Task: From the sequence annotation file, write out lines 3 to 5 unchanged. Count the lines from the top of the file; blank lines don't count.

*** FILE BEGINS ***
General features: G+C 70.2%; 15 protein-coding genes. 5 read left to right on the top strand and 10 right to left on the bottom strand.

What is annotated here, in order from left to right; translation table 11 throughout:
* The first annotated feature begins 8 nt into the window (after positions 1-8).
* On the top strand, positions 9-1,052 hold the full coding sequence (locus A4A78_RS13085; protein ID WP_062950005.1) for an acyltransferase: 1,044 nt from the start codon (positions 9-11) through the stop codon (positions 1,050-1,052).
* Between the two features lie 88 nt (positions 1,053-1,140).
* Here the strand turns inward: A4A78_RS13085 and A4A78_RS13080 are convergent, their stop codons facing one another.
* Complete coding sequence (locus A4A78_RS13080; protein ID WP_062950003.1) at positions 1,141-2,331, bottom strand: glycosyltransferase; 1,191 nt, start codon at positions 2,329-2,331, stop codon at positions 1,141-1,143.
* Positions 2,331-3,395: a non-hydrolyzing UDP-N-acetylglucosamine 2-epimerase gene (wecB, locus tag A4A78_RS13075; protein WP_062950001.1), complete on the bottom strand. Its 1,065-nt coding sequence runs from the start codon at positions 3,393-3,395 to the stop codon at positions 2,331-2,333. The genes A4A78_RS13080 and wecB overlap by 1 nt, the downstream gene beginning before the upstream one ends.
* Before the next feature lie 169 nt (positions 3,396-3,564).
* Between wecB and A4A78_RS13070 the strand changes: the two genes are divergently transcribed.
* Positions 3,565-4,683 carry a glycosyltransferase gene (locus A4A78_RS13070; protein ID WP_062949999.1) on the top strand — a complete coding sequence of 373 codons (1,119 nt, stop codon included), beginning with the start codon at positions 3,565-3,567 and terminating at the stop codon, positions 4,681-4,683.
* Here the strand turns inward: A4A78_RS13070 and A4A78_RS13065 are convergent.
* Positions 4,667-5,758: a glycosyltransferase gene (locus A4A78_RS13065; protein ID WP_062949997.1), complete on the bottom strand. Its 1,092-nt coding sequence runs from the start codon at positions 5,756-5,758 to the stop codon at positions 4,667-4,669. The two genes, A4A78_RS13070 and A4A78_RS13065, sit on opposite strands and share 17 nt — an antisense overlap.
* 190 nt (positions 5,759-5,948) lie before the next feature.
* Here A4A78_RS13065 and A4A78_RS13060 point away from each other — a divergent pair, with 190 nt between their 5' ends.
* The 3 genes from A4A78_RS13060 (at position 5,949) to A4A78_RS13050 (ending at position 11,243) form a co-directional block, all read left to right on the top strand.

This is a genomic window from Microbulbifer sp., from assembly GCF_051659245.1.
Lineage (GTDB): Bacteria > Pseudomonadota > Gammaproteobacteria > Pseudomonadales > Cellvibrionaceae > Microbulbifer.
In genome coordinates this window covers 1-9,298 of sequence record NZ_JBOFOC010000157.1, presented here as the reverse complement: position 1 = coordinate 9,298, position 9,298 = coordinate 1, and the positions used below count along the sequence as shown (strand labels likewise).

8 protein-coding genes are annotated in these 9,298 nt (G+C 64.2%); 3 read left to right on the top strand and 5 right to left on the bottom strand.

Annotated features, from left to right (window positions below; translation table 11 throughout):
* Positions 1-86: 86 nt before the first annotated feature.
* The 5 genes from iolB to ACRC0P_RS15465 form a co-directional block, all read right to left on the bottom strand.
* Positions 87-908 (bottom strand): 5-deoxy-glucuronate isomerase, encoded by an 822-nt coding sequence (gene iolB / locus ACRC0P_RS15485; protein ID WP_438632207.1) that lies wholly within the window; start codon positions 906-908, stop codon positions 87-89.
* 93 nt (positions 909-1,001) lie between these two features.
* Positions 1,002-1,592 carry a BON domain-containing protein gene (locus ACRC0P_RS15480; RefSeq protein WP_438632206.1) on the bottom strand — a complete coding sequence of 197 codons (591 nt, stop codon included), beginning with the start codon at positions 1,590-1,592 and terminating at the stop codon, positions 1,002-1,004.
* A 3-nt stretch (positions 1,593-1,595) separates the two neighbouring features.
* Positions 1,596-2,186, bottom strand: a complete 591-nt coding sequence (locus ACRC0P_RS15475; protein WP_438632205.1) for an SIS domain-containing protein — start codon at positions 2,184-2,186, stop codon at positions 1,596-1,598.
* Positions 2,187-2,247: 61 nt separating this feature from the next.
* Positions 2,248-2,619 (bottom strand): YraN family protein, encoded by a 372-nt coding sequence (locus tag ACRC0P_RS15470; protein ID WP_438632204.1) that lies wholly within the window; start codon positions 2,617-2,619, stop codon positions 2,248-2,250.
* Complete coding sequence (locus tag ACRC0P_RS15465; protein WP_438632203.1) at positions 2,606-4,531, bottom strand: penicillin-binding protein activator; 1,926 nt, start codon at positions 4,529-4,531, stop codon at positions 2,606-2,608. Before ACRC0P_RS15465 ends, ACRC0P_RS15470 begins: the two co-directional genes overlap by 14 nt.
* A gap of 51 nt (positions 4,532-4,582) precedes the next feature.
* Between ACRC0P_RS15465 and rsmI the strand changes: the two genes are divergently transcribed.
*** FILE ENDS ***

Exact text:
* The first annotated feature begins 8 nt into the window (after positions 1-8).
* On the top strand, positions 9-1,052 hold the full coding sequence (locus A4A78_RS13085; protein ID WP_062950005.1) for an acyltransferase: 1,044 nt from the start codon (positions 9-11) through the stop codon (positions 1,050-1,052).
* Between the two features lie 88 nt (positions 1,053-1,140).